Four crumbling tombstones were uncovered in a Canadian field, where they marked the resting place of a secret that would forever disrupt the local community. The graves belonged to “former African slaves and black veterans of the War of 1812” and dated from the time of the town’s founding. Suddenly, the accepted history of European settlement was called into question. Anxieties about unearthing a past of violence and miscegenation so disturbed some of the townspeople that they opposed further investigation of the area in which the tombstones had been discovered. This book features such repressed histories, confused identities, graves, and ghostly reminders—classic elements of gothic fiction.
The author is associate professor of English at the University of Copenhagen; his previous works include Exotic Journeys: Exploring the Erotics of U.S. Travel Literature and Gothic Passages: Racial Ambiguity and the American Gothic. Here, he uses the true story of Priceville to introduce and frame his study of a selection of Canadian literature. As a Canadian, he is familiar with the complexities of identity that his citizenship entails; as a literary scholar, he is concerned with individual and social identities and how they are represented and explored in texts.
The scope of this volume is broad, encompassing a multitude of topics. Canadian literature produced in the past two centuries provides abundant material for investigation. Edwards aims to explore the literature, wandering through its forests, diving into its abysses, weathering its howling storms, exhuming its corpses, and entering its decaying edifices. The journey has no specific destination; it is shaped only by his questions: “How are the categories of nationhood and the rhetoric of national difference tied to the language of gothicism? What can these discursive ties tell us about a range of other personal and social boundaries … in literary production? What, then, can the construction and destabilization of these boundaries tell us about the development of a gothic tradition in Canada?”
Canadians, Edwards posits, suffer from an inability to reconcile conflicting identities in order to arrive at some stable and unified sense of self. They are perpetually torn between old ties to Europe and proximity to the United States, and can only define their nationality in opposition to other nations. Similarly, they are both colonized and colonizers, oppressed and oppressors. In short, “Canada is an in-between space,” and this fact is manifest in the psyches of the nation and its people.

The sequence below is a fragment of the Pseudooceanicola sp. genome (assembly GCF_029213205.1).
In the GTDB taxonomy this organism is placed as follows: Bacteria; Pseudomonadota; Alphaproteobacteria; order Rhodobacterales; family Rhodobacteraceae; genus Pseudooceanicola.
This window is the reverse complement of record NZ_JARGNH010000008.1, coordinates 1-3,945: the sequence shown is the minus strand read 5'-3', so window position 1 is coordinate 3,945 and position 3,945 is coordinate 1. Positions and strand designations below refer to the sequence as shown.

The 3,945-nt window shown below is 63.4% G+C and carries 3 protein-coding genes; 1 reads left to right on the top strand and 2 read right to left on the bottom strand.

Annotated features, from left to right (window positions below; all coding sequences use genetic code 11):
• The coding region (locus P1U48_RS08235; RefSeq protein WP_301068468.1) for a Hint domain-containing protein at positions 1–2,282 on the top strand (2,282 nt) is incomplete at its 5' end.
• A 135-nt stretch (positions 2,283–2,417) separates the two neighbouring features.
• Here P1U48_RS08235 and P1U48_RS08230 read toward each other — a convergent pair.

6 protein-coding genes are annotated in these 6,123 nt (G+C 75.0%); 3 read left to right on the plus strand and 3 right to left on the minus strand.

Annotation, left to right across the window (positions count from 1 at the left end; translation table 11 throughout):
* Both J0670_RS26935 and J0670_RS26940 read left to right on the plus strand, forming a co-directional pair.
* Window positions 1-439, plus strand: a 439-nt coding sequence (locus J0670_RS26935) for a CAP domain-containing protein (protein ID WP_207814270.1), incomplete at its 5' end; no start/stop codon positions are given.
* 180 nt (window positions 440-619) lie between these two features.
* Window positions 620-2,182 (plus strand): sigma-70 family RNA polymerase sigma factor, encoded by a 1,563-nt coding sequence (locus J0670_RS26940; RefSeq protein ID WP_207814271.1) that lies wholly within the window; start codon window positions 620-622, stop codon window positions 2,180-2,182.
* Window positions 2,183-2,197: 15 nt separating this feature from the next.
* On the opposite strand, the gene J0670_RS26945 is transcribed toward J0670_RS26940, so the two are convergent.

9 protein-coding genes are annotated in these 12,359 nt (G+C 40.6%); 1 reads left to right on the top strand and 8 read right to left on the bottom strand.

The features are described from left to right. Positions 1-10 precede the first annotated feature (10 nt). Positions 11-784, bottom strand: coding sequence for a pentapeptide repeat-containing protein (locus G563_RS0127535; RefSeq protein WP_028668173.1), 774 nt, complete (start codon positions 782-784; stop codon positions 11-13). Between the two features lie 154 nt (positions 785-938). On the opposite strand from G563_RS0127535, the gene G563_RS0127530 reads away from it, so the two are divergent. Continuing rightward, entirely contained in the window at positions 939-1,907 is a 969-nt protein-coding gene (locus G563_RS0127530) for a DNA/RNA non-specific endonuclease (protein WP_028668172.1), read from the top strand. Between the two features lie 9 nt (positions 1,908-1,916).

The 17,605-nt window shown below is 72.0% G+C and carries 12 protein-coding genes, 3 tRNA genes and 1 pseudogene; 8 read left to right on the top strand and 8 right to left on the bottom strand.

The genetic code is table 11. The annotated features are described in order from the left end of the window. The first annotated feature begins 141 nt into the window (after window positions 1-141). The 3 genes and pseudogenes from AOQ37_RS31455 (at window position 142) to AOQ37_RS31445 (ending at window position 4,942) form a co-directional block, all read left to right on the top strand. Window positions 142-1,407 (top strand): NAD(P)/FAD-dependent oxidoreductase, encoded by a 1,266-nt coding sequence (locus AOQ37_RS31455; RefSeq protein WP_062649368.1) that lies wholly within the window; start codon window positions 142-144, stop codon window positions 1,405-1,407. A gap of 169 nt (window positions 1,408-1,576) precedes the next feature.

Each of the eight chapters of Gothic Canada examines Canadian identity from a unique perspective and incorporates different texts to show how these perspectives are represented in the national literature. “Niagara’s Abyss, or Locating the Gothic Sublime,” takes as its focus Canadians’ problematic relationship to the physical landscape. Susanna Moodie’s Life in the Clearing Versus the Bush and Jane Urquhart’s The Whirlpool both depict the famous Falls at Niagara as overwhelming spectators with the tremendous awe and terror that characterize the sublime. In Moodie’s novel, the rushing, roaring waters are feared for their potential to “annihilate” one’s identity, but also admired for their “wild ecstasy of freedom and power.” The Whirlpool concentrates on how the turbulent, tumultuous waters twisting below the Falls inspire perilous, even fatal, obsessions. Edwards reads in these gothic representations feelings of alienation and suggests that the essence of Canada cannot be approached; Canadians who seek to discover the land and nation they inhabit are repelled, left to endure an endless tension between desire and denial.
This pattern of analysis is consistent throughout Edwards’s study, despite thrilling topical shifts. In “Dark Cities and Blank Fictions,” urban spaces, long repressed by images of Canada as a vast wilderness, are uncovered. The city landscapes presented in the plays of Brad Fraser and the short stories of Andrew Pyper are bleak, confusing, and haunted by citizens without clear identities. Figures in these fictions are unidentifiable, unrecognizable, and effaced. In the place of a stable sense of self, Edwards contends, is “a void on which excess, indulgence, decadence, consumption and violence are inscribed.”
Gothic Canada is a serious and sophisticated guide to examples of the gothic in Canadian literature. Edwards embarks on a fascinating and timely scholarly investigation. It reflects a growing interest in Canadian literature, and is sure to contribute to the trend. The book enters into contemporary conversations about identity, ethnicity, space, gender, sexuality, and postcolonialism. It expands on previous theories of gothic and Canadian literatures, and develops some new ones.
Edwards looks for ghosts and finds them. More importantly, he explains why they haunt the pages of Canadian literature.
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